4 years ago
clear_repository_format(&format);
return 0;
error:
repo_clear(repo);
return -1;
}
int repo_submodule_init(struct repository *subrepo,
struct repository *superproject,
const char *path,
const struct object_id *treeish_name)
{
struct strbuf gitdir = STRBUF_INIT;
struct strbuf worktree = STRBUF_INIT;
int ret = 0;
strbuf_repo_worktree_path(&gitdir, superproject, "%s/.git", path);
strbuf_repo_worktree_path(&worktree, superproject, "%s", path);
if (repo_init(subrepo, gitdir.buf, worktree.buf)) {
/*
* If initialization fails then it may be due to the submodule
* not being populated in the superproject's worktree. Instead
* we can try to initialize the submodule by finding it's gitdir
* in the superproject's 'modules' directory. In this case the
* submodule would not have a worktree.
*/
const struct submodule *sub =
submodule_from_path(superproject, treeish_name, path);
if (!sub) {
ret = -1;
goto out;
}
strbuf_reset(&gitdir);
submodule_name_to_gitdir(&gitdir, superproject, sub->name);
if (repo_init(subrepo, gitdir.buf, NULL)) {
ret = -1;
goto out;
}
}
subrepo->submodule_prefix = xstrfmt("%s%s/",
superproject->submodule_prefix ?
superproject->submodule_prefix :
"", path);
out:
strbuf_release(&gitdir);
strbuf_release(&worktree);
return ret;
}
static void repo_clear_path_cache(struct repo_path_cache *cache)
{
FREE_AND_NULL(cache->squash_msg);
FREE_AND_NULL(cache->squash_msg);
FREE_AND_NULL(cache->merge_msg);
FREE_AND_NULL(cache->merge_rr);
FREE_AND_NULL(cache->merge_mode);
FREE_AND_NULL(cache->merge_head);
FREE_AND_NULL(cache->merge_autostash);
FREE_AND_NULL(cache->auto_merge);
FREE_AND_NULL(cache->fetch_head);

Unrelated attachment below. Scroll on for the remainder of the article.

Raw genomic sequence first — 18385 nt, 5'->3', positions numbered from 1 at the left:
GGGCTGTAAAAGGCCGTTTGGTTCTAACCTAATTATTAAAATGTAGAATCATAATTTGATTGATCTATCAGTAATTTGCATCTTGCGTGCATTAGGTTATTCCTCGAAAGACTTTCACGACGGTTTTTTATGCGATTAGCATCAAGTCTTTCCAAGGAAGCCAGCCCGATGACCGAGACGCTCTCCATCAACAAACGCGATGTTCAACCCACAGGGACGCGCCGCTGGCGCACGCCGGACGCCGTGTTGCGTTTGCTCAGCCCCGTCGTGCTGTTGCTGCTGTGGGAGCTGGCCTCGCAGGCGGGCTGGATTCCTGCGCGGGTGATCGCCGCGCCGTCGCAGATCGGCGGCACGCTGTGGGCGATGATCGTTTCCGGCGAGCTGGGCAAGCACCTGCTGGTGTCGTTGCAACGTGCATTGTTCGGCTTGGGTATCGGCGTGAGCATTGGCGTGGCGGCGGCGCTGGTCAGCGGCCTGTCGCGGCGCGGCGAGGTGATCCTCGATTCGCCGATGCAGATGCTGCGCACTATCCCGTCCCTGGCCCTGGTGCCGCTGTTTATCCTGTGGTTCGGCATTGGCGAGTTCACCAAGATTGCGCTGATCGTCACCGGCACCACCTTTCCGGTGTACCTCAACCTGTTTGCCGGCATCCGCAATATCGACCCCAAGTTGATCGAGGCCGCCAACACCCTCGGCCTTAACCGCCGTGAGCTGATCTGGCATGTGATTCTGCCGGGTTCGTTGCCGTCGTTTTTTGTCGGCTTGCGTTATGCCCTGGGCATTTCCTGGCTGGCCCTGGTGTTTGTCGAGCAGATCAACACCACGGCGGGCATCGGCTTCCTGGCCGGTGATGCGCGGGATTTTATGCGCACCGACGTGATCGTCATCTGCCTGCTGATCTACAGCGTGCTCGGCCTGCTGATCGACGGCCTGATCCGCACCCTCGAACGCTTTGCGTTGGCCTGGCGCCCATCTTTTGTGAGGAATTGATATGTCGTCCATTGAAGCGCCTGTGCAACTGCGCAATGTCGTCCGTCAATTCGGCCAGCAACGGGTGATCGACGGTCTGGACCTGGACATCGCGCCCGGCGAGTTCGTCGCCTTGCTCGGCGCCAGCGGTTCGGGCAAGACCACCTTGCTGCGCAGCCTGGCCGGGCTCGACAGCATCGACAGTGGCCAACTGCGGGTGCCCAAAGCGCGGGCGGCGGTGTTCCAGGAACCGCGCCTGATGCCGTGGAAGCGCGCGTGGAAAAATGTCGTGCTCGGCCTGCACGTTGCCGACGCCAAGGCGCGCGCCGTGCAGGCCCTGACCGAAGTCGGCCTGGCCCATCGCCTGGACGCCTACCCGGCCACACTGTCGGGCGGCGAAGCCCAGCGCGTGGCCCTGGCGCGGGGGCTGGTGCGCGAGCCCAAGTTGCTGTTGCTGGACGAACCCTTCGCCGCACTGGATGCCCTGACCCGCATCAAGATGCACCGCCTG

FREE_AND_NULL(cache->shallow);
}
void repo_clear(struct repository *repo)
{
FREE_AND_NULL(repo->gitdir);
FREE_AND_NULL(repo->commondir);
FREE_AND_NULL(repo->graft_file);
FREE_AND_NULL(repo->index_file);
FREE_AND_NULL(repo->worktree);
FREE_AND_NULL(repo->submodule_prefix);
raw_object_store_clear(repo->objects);
FREE_AND_NULL(repo->objects);
parsed_object_pool_clear(repo->parsed_objects);
FREE_AND_NULL(repo->parsed_objects);
if (repo->config) {
git_configset_clear(repo->config);
FREE_AND_NULL(repo->config);
}
if (repo->submodule_cache) {
submodule_cache_free(repo->submodule_cache);
repo->submodule_cache = NULL;
}
if (repo->index) {
discard_index(repo->index);
if (repo->index != &the_index)
FREE_AND_NULL(repo->index);
}
if (repo->promisor_remote_config) {
promisor_remote_clear(repo->promisor_remote_config);
FREE_AND_NULL(repo->promisor_remote_config);
}
if (repo->remote_state) {
remote_state_clear(repo->remote_state);
FREE_AND_NULL(repo->remote_state);
}
repo_clear_path_cache(&repo->cached_paths);
}
int repo_read_index(struct repository *repo)
{
int res;
if (!repo->index)
CALLOC_ARRAY(repo->index, 1);
/* Complete the double-reference */
if (!repo->index->repo)
repo->index->repo = repo;
else if (repo->index->repo != repo)
BUG("repo's index should point back at itself");
res = read_index_from(repo->index, repo->index_file, repo->gitdir);
prepare_repo_settings(repo);
if (repo->settings.command_requires_full_index)
ensure_full_index(repo->index);